So if you tabulate the Super Tuesday numbers as Trump (“economy rules!”) versus Social Conservatives (“morality rules!”), we could be in for a very interesting convention. We really could end up electing a poorly known morally upstanding person like Abraham Lincoln or Ronald Reagan– not only from the original 17 candidates, but from other sources as well. Some have even suggested that Sarah Palin is not out of the question.
Last But Not Least- Elephant #6
If This Election Breaks With the Past, What Are the New Rules and the New Determinants for this Election?
The previous 5 issues affecting this 2016 Election indicate that we are breaking new ground here.
We can speculate on who may try what, and what the outcome will ultimately be.
But as mentioned initially, Black Swans are never predictable, and rarely controllable, except through prayer.
Both sides, Republican Progressives and Republican Conservatives, as well as those Democrats who are trying to hijack the Republican Party (from whose ranks Donald Trump has not been entirely out ruled!) may try many of the above approaches to steer things their own way-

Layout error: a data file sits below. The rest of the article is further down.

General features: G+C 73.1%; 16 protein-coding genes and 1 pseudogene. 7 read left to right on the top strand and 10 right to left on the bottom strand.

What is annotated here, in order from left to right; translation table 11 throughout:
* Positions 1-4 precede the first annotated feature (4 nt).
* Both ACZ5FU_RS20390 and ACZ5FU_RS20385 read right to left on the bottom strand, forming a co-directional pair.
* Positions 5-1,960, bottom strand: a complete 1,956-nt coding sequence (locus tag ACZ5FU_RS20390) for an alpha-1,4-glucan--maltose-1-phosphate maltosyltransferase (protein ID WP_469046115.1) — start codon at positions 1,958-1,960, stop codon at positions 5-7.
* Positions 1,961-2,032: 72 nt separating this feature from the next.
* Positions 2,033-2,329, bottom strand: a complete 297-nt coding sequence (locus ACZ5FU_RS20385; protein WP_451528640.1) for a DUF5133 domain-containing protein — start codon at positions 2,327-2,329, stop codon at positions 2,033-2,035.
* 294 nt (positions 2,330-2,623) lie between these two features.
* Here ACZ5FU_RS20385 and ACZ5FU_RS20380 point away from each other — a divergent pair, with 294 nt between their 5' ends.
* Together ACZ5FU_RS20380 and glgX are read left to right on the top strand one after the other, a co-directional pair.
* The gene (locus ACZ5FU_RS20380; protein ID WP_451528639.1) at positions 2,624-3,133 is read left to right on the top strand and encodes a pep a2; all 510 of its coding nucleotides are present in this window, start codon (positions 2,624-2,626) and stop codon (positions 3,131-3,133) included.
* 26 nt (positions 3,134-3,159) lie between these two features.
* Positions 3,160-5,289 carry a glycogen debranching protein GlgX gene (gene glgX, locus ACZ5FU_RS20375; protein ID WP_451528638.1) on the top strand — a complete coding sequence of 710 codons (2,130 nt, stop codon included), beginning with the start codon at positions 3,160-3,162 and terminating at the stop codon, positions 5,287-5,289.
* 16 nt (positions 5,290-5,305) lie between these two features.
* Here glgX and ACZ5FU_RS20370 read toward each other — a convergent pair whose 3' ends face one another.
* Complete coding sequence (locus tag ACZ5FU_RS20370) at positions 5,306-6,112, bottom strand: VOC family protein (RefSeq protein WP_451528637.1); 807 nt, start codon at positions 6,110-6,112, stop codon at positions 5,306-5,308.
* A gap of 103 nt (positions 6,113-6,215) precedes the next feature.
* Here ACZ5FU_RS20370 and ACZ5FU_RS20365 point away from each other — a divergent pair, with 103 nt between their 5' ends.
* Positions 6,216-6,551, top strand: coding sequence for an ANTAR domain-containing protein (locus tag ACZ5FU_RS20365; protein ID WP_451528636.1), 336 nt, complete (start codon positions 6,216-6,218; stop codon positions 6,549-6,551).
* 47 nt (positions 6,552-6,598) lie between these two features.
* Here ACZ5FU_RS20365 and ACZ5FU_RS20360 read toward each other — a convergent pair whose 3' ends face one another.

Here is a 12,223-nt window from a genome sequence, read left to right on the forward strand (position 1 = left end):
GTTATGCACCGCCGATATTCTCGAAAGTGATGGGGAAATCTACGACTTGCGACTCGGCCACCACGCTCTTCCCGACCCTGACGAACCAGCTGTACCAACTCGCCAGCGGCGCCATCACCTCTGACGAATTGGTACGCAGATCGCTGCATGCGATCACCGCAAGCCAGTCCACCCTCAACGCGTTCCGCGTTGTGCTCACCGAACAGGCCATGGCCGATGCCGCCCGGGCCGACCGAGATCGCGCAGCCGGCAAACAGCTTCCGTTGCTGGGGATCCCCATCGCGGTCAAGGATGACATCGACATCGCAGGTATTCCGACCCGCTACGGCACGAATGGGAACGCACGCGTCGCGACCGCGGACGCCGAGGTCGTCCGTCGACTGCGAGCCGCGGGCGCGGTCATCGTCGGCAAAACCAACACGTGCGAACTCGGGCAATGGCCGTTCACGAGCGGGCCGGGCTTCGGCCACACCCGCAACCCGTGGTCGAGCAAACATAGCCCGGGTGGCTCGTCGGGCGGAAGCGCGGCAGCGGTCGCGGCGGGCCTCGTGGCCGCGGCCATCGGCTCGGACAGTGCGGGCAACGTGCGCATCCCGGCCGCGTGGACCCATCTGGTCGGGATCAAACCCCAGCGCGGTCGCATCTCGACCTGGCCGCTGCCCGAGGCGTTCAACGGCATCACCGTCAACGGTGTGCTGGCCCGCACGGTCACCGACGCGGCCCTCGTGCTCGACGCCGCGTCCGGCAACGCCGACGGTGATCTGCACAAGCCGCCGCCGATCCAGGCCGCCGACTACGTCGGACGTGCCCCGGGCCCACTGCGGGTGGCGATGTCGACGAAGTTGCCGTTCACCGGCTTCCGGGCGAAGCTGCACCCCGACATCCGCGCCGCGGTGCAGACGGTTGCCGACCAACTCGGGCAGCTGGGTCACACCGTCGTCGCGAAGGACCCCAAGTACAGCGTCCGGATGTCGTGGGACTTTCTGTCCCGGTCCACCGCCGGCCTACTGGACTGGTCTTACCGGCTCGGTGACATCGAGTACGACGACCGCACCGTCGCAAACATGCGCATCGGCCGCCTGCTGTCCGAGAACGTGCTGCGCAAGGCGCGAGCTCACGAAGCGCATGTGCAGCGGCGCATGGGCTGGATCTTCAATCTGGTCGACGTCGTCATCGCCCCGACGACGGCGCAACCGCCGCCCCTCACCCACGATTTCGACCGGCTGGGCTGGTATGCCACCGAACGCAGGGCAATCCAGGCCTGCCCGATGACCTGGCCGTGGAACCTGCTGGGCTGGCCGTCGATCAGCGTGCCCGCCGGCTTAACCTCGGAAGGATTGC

- bluffing and claiming victory based on legally non-binding primaries
- threatening and coercing delegates to obtain their votes (happened in 2012, when 400 Republican delegates filed a lawsuit alleging violence and intimidation)
- trying to dominate Republican Rule Committee or Republican Platform Committee to make last minute eve-of-the election changes as was done in 2012
- introducing new candidates during the brokered convention
- trying to convince and/or intimidate delegates that they are indeed “bound”
- using media to spin numbers to their own advantage
- there are many more surprising things that are bound to happen but which are not predictable
What Should We Do?